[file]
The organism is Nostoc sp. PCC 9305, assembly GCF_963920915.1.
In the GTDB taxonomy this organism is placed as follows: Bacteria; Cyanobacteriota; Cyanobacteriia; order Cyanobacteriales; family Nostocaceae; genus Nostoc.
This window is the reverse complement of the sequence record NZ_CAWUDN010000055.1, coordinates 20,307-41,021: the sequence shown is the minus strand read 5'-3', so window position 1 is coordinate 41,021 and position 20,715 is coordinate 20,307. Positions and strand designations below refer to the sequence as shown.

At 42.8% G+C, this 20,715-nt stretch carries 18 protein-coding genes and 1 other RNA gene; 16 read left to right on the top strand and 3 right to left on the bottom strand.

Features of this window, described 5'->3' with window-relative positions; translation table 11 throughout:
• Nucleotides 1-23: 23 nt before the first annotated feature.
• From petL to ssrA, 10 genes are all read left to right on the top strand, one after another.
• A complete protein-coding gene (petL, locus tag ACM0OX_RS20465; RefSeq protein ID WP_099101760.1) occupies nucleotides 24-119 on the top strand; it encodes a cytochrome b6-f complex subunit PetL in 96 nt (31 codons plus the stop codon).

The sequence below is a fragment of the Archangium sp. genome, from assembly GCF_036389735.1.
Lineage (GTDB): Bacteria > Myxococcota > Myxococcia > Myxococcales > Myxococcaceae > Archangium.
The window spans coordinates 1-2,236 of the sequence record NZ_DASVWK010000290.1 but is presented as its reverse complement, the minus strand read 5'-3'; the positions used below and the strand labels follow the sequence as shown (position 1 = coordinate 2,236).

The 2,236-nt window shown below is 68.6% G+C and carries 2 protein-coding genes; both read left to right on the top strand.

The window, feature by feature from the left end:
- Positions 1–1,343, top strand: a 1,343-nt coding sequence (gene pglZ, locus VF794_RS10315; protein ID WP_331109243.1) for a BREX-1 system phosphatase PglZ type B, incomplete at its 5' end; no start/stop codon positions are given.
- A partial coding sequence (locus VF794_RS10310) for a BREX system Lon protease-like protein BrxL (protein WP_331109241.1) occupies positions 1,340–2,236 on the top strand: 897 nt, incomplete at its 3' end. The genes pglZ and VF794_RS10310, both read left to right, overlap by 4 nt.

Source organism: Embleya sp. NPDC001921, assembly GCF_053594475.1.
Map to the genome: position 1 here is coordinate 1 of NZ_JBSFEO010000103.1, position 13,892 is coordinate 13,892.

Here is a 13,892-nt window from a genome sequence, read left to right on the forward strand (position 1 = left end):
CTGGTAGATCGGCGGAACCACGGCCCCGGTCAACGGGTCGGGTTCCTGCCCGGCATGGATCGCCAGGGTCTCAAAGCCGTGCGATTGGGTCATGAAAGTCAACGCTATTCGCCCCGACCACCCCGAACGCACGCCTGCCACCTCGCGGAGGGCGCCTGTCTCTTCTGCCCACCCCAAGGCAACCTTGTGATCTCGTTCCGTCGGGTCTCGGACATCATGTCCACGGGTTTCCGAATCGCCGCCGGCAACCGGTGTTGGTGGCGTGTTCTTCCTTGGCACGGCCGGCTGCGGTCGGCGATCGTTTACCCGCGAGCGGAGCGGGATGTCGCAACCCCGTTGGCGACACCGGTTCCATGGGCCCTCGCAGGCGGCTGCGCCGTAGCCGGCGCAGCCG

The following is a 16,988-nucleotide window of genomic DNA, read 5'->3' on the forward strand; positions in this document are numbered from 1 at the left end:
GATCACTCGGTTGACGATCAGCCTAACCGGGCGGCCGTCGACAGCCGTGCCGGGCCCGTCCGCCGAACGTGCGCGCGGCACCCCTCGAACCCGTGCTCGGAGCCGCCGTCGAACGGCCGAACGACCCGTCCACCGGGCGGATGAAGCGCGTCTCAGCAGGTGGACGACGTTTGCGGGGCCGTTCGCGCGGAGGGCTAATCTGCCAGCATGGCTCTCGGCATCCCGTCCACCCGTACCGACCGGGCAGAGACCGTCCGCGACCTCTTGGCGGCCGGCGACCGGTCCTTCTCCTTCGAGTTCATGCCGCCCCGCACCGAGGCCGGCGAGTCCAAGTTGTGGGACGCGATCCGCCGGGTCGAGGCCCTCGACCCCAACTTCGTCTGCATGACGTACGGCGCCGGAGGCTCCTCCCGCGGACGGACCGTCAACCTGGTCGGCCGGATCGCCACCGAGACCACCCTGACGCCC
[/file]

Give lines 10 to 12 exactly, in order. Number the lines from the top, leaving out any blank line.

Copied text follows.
Lineage (GTDB): Bacteria > Myxococcota > Myxococcia > Myxococcales > Myxococcaceae > Archangium.
The window spans coordinates 1-2,236 of the sequence record NZ_DASVWK010000290.1 but is presented as its reverse complement, the minus strand read 5'-3'; the positions used below and the strand labels follow the sequence as shown (position 1 = coordinate 2,236).

The 2,236-nt window shown below is 68.6% G+C and carries 2 protein-coding genes; both read left to right on the top strand.